We are in the middle of a tremendous clash between the old and the new. The medium does things to people and they’re always completely unaware of this. They don’t really notice the new medium that is wrapping them up. They think of the old medium because the old medium is always the content of the new medium, as movies tend to be the content of TV, and as books used to be the content, novels used to be the content of movies. And so every time a new medium arrives, the new medium is the content and it is highly observable, highly noticeable. But the real roughing up and massaging is done by the new medium, and it is ignored.
Marshal McLuhan, television interview
That’s his classic spiel, the old medium is the content of the new medium, so the books have become the content of film, film has become the content of TV, and then TV has become the content of the web, right? Well, not only. There’s a lot of things going on on the web, not just the old medium. In a sense we can say this is what McLuhan meant by “the medium is the message.” But that’s only true as long as the medium has a consistent protocol, because I would say the medium is the message when we’re talking about the kind of media that we have today. We can think about it as interface determinism. It kind of determines that by pointing at a medium, we are also pointing at the interface. Maybe the interface is the message. Maybe that’s what McLuhan actually meant, he just never thought of media having different interfaces, which is what we have right now. Maybe the message and the rules that govern it become ambiguous when the interface changes every time. Adopting from McLuhan can only go so far because I don’t really share his techno‐determinism, but this is kind of a response to him.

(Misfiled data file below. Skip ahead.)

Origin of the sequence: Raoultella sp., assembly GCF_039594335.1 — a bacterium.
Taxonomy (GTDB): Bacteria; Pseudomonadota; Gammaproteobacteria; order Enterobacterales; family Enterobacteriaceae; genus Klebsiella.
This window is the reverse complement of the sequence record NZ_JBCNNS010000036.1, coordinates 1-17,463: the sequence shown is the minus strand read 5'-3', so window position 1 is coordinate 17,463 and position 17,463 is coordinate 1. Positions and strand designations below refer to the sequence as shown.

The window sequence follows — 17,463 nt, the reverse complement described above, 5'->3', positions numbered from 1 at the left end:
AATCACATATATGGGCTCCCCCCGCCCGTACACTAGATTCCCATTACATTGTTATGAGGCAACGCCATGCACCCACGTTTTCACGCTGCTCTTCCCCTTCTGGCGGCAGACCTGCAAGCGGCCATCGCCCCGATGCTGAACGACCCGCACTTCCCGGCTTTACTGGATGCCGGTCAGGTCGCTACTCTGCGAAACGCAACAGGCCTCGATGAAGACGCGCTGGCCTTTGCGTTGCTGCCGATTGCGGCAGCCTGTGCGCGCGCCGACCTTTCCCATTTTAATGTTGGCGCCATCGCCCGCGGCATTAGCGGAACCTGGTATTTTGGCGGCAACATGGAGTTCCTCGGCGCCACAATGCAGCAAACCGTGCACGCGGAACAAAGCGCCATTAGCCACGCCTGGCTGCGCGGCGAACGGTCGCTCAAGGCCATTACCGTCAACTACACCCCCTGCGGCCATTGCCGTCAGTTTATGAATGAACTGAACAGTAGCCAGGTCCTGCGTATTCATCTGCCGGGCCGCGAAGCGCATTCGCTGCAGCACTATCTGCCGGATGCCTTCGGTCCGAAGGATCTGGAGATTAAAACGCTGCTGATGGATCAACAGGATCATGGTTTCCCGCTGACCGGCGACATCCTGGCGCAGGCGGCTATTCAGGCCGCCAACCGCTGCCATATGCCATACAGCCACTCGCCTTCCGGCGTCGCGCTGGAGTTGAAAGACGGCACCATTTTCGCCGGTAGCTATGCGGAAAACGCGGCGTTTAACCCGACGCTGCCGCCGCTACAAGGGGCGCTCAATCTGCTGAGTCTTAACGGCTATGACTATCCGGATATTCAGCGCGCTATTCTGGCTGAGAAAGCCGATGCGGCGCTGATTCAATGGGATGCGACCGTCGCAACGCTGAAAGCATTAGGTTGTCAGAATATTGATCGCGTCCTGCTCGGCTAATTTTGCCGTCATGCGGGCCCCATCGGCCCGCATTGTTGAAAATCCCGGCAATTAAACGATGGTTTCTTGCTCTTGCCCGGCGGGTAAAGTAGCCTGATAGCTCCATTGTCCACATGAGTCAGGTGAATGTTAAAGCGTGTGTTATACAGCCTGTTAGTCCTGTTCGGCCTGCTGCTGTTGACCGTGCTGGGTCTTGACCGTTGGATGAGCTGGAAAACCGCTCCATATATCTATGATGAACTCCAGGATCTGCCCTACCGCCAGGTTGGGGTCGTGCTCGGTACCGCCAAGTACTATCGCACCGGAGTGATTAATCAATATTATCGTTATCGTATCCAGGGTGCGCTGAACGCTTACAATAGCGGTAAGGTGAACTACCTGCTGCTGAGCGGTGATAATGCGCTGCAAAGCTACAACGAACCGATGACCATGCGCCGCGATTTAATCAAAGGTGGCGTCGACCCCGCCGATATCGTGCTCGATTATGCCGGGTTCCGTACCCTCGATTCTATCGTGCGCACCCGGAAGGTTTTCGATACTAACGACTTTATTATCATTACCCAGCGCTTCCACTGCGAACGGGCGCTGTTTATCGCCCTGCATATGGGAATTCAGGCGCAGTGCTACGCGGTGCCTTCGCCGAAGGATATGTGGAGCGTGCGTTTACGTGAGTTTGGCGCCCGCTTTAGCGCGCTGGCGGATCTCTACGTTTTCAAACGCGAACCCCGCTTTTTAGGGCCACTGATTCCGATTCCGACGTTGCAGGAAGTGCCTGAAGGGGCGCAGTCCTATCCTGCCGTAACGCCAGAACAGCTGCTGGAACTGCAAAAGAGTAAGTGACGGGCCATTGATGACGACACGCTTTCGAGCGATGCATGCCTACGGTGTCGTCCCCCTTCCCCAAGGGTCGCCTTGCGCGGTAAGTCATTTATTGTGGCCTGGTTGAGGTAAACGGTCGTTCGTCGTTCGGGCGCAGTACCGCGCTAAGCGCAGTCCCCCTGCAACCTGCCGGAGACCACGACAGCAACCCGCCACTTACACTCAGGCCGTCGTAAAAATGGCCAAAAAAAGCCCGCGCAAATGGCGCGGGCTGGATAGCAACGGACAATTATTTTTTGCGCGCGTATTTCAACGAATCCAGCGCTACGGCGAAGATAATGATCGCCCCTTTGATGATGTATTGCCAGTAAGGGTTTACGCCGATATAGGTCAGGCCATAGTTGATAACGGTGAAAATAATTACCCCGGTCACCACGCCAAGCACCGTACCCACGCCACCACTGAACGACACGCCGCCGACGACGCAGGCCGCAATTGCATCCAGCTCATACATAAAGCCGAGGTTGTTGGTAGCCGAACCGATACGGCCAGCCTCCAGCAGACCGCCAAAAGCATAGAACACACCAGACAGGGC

I’d like to bring up another important and influential thinker, Donald Rumsfeld. Trying to make the case for the war in Iraq and referring to the question of WMDs, Rumsfeld went on an interesting philosophical statement that you probably remember, “there are known knowns, there are things we know that we known, there are known unknowns, there are things that we know that we don’t know, but there are also unknown unknowns.” There are things that we don’t know that we don’t know, there are things that are so far from what we can even imagine, and that’s a good reason to go to war without proof of WMDs.
When Slavoj Žižek came across this, it was too tasty for him to ignore and he enjoyed the rhetoric, but he said basically this is great, but Rumsfeld forgot the fourth option: there are unknown knowns. What about the things that we don’t know that we know. This is the real reason for the war. The subconscious, that’s where the ideology happens. And Žižek actually writes about the fact that that’s where design happens, that’s how design works. Design uses the unknown known, the things that we don’t know that we know, things that work on us without us knowing.